In short, let me get to know you, as a person and a writer. That’s part of being social.

Twitter does not have to be solely about building a money generating machine. In fact, if that’s all you’re doing, I’m unsubscribing.

Twitter can be a great tool to learn, network and get suggestions. In order to do all those things, you need to be honest, yourself, and put forth some effort. All good relationships need those things.

The Process of Creation – Concepts – Scenes

In this, my third article about the genesis of stories, I’m talking about a Concept related start that links between the World Concept, and starting with Characters. That is the Scene Concept.

Ever had a dream that you couldn’t shake? One where you watched something unfold between one or more people you didn’t know, but felt oddly drawn to? Or maybe you were listening to some music and an image popped into your head? All of these flashes of inspiration are usual sources for Scene Concepts. It might even be something you overheard at another table in a restaurant.

The fact is, we are constantly surrounded by potential scenes or interesting moments. The question is, do we see them?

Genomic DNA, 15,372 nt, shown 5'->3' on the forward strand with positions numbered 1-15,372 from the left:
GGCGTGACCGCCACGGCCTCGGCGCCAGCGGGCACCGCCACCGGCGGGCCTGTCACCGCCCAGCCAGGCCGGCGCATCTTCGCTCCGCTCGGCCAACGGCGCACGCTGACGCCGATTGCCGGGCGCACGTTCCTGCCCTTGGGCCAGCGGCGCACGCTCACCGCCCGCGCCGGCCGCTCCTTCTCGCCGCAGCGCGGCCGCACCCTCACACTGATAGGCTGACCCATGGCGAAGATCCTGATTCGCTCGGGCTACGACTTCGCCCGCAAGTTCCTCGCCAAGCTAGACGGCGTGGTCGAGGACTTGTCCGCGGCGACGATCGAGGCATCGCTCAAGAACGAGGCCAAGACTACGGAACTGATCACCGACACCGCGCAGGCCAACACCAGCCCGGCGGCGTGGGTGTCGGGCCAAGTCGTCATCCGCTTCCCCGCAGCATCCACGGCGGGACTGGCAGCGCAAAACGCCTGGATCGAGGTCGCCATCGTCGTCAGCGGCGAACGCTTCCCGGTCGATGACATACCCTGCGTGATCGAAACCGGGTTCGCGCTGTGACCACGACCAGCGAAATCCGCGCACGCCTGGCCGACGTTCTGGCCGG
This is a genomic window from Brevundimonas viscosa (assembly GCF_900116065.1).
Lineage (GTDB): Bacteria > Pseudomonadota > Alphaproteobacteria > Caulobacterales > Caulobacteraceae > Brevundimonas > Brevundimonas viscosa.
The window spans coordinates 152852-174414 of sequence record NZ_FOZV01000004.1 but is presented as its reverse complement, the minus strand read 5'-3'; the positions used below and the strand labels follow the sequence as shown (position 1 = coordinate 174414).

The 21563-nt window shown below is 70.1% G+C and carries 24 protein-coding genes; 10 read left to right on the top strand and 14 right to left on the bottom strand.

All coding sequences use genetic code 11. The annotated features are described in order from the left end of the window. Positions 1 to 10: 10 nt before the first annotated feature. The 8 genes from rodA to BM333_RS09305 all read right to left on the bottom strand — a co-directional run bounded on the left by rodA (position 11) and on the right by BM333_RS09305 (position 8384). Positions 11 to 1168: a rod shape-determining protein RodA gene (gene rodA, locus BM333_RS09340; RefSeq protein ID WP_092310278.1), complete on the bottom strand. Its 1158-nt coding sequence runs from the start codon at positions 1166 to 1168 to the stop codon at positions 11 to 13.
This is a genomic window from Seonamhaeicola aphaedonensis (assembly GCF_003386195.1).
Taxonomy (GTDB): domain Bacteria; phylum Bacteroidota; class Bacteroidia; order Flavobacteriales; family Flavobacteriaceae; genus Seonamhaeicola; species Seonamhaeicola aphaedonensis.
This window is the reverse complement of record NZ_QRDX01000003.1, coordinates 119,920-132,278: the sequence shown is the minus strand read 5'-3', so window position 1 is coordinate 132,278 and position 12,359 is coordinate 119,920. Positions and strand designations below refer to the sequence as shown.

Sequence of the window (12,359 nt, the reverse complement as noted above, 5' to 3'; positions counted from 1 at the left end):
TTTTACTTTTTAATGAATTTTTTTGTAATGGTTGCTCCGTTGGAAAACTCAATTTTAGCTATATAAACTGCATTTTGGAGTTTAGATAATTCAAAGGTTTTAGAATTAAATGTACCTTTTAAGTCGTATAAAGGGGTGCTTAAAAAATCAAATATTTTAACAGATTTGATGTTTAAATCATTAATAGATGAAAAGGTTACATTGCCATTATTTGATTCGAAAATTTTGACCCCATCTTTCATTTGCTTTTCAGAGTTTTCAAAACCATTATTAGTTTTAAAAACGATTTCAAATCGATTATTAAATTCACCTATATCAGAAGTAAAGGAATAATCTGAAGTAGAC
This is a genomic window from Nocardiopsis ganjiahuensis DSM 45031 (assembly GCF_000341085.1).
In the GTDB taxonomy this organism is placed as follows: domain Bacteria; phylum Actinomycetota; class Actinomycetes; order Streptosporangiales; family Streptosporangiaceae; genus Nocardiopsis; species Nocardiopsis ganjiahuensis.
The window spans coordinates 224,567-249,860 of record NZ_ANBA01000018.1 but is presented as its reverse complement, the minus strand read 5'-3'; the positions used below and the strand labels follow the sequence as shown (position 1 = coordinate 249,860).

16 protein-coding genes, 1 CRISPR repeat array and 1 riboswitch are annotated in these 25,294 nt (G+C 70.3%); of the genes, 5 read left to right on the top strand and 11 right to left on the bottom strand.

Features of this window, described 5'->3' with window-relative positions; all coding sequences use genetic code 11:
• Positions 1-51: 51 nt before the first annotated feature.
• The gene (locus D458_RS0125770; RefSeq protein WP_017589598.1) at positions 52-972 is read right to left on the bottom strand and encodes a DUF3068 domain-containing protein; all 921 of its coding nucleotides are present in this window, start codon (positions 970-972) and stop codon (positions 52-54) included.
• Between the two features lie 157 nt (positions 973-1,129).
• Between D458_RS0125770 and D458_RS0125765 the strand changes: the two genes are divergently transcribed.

While I wish I could impart some kind of wisdom in regards to how to recognize these moments, for now take comfort that it’s probably best to just wait and stick with the ones that hit you in the gut.

I do highly recommend you keep writing utensils near your bed. I’ve had more than one idea come to me in dreams.

But I digress…

I said at the start the Scene Concept is a bridge between the World Concept and the Character inspired story. Why? Because a scene gives us bits of both things. A scene can suggest rules and a world, but not to the extent of a World Concept. It also gives some characters and maybe a little of who they are, but nowhere near the fully fleshed Characters that become the basis of a story on their own.